Before beginning this endeavor, I read the rules on Amazon's Kindle Scout website, including the terms of the publishing contract offered to authors of "winning" books. Next, I scoured the internet for firsthand accounts from authors who had participated in the program, and their feedback was almost universally positive. I learned that there was a forum at the "KBoards" for Kindle Scout participants, and introduced myself before launching my campaign. This group proved invaluable for information, support, and commiseration.
Over the 30-day campaign, my fellow participants and I gathered nominations for our novels by every conceivable means including personal contacts, emailed requests, and posts on Facebook, Twitter, and other social media. Daily Amazon data gave us useful information about the number of people visiting our Kindle Scout webpages, but didn’t show how many votes we received. An active campaign with lots of page views and hours on the "Hot & Trending" list indicates that readers are interested in the book, and that the author is capable of self-promotion. In the end, however, quality and marketability weigh more heavily in the editors' decision than the number of nominations.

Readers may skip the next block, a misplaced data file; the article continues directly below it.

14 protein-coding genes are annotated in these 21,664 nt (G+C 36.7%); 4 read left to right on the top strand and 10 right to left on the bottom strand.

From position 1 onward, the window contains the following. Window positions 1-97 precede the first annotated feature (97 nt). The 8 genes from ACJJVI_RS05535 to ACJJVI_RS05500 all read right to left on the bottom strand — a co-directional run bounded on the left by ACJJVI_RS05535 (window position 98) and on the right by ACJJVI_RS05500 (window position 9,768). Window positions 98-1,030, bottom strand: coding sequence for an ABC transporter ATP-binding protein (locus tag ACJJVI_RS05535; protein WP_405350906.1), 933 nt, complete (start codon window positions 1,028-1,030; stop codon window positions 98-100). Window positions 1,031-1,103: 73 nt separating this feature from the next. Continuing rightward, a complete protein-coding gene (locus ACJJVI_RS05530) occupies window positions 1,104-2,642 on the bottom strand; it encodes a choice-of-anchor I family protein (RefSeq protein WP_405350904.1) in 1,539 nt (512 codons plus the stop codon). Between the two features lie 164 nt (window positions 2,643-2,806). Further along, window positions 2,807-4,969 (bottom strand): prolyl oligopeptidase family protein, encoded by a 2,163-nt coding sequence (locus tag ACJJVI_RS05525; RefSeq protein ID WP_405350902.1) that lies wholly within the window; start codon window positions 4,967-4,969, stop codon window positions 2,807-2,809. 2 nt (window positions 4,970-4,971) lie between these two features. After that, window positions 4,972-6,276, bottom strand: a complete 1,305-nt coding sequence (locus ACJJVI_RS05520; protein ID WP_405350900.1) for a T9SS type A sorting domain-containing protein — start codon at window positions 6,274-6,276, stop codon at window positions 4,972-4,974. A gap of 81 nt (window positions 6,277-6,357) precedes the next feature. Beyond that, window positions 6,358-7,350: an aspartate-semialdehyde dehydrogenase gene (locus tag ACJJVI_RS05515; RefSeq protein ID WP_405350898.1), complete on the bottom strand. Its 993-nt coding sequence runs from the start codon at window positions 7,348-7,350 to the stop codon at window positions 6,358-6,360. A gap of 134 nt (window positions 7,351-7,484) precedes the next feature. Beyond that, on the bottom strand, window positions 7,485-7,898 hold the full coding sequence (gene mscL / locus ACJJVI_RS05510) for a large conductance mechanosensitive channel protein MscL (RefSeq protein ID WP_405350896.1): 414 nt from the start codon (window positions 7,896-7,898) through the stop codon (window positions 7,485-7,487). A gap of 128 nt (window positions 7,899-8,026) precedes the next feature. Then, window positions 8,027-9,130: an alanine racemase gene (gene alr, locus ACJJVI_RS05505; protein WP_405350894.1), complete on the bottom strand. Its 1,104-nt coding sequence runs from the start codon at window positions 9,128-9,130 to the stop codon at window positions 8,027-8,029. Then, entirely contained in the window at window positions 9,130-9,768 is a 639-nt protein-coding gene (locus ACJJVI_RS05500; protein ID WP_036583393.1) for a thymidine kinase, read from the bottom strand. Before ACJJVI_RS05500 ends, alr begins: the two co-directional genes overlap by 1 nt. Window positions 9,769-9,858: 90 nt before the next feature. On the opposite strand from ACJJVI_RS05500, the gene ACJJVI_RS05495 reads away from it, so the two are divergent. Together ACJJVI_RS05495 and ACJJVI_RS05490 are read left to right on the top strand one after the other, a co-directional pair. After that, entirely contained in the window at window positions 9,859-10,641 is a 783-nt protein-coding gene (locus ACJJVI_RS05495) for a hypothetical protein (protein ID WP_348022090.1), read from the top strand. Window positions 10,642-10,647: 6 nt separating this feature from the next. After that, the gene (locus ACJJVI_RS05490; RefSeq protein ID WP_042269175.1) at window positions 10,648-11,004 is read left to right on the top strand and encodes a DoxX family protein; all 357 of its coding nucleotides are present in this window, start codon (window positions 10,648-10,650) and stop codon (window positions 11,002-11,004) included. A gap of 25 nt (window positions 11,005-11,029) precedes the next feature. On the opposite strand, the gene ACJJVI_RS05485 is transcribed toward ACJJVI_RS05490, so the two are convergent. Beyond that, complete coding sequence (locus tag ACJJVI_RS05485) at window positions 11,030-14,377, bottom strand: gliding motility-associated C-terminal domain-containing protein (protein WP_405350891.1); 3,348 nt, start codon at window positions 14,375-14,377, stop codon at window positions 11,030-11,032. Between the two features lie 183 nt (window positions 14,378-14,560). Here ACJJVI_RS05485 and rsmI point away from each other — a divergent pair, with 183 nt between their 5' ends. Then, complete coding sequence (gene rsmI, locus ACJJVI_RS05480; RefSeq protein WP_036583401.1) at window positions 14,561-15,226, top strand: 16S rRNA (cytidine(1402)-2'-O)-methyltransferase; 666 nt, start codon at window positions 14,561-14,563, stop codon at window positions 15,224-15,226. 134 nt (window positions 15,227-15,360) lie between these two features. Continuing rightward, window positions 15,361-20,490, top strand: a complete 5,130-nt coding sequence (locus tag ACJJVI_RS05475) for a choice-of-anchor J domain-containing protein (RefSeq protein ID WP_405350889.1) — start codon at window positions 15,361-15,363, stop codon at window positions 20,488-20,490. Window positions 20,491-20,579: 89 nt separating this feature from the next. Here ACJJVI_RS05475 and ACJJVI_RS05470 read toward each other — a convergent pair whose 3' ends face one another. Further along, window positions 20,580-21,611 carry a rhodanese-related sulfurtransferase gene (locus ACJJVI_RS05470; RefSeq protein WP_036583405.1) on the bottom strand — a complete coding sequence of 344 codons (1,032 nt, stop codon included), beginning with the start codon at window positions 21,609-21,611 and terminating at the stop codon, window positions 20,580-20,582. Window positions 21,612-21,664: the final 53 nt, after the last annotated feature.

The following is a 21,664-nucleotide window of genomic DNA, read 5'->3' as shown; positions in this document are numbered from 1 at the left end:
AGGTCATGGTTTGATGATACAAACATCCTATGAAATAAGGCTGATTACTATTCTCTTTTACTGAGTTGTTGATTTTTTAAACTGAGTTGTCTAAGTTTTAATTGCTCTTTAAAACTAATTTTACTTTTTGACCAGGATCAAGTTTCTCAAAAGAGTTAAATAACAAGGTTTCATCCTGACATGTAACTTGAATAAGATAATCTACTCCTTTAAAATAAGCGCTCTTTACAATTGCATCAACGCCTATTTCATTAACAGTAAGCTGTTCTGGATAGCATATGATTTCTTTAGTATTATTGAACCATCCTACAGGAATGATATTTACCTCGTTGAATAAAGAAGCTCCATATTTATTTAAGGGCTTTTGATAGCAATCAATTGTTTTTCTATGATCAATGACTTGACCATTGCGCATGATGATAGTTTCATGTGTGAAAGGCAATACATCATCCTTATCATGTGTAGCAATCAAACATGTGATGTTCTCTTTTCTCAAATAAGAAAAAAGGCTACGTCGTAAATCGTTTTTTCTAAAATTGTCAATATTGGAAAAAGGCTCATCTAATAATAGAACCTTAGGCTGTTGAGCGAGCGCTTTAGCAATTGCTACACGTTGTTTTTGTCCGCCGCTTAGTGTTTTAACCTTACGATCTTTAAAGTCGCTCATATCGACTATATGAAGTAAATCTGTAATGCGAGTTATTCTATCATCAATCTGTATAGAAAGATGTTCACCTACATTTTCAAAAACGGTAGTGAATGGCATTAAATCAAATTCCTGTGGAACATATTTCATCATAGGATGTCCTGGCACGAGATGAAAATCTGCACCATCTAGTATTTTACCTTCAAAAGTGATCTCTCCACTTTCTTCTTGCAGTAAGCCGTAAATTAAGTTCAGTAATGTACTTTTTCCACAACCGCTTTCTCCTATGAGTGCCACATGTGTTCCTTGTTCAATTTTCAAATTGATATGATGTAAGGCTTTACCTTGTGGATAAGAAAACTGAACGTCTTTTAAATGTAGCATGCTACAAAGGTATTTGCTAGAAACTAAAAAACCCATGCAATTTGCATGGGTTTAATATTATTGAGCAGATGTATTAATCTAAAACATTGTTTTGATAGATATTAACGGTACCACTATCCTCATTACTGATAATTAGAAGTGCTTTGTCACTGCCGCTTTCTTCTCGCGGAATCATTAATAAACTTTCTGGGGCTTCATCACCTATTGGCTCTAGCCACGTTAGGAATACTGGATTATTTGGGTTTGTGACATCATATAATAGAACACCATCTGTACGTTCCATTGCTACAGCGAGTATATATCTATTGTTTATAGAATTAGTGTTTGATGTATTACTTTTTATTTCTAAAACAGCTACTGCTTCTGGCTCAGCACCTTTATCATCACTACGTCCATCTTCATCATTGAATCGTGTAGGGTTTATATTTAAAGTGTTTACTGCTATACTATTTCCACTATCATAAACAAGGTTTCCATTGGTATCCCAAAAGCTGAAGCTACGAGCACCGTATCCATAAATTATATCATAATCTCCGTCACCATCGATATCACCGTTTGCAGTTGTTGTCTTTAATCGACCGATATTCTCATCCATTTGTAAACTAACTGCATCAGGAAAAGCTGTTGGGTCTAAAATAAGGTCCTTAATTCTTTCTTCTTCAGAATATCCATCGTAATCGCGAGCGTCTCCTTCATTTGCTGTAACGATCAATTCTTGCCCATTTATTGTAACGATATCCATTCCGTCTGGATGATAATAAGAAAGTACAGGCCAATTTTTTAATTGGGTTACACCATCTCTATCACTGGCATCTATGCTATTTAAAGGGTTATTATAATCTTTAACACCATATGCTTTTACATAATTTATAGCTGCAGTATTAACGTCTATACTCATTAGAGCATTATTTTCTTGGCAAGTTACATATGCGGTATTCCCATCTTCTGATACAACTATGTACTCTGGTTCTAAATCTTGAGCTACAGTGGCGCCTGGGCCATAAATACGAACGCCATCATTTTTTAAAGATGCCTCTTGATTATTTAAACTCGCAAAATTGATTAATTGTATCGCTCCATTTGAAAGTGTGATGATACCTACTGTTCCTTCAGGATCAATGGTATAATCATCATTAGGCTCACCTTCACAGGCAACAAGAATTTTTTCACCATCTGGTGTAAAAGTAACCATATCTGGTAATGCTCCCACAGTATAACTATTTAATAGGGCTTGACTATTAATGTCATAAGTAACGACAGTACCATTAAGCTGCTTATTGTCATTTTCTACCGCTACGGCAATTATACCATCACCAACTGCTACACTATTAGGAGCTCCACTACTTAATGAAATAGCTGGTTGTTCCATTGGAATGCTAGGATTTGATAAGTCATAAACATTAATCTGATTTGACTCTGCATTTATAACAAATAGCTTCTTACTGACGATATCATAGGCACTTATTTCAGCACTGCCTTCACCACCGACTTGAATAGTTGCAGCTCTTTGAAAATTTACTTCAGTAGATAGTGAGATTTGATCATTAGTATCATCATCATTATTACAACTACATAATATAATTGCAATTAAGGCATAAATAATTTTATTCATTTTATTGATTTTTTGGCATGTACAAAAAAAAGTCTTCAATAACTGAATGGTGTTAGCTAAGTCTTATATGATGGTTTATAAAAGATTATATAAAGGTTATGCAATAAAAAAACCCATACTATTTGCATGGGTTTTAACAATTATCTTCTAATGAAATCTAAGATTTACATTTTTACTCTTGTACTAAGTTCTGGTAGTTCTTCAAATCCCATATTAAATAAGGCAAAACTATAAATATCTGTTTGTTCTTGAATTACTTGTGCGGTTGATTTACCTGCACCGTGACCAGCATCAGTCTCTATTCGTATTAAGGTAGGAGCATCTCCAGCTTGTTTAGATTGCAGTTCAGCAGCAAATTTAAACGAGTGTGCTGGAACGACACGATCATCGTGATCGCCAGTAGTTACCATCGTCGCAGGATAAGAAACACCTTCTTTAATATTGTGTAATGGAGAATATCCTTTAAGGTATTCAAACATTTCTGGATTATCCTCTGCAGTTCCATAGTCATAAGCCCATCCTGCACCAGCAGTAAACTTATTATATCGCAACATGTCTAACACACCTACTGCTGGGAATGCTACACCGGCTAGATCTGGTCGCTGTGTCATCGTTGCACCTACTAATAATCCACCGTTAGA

Most participants feel they learned valuable lessons about marketing their books, and it’s common to form new friendships among fellow participants. Additionally, their books receive fantastic exposure from this program. At the end of each campaign, Amazon sends a notice to all who nominated the book, stating whether the book was accepted. Most authors whose books are not accepted choose to self-publish with Amazon, and when their book is ready, Amazon sends a second message, notifying those who nominated it that the book is now available. So even authors who didn’t "win" are winners, as are the readers who discovered their books.
I have nothing but positive things to say about Kindle Scout. The 30-day period feels very long when you’re going through it, but I would happily do it again, whether my book is selected or not.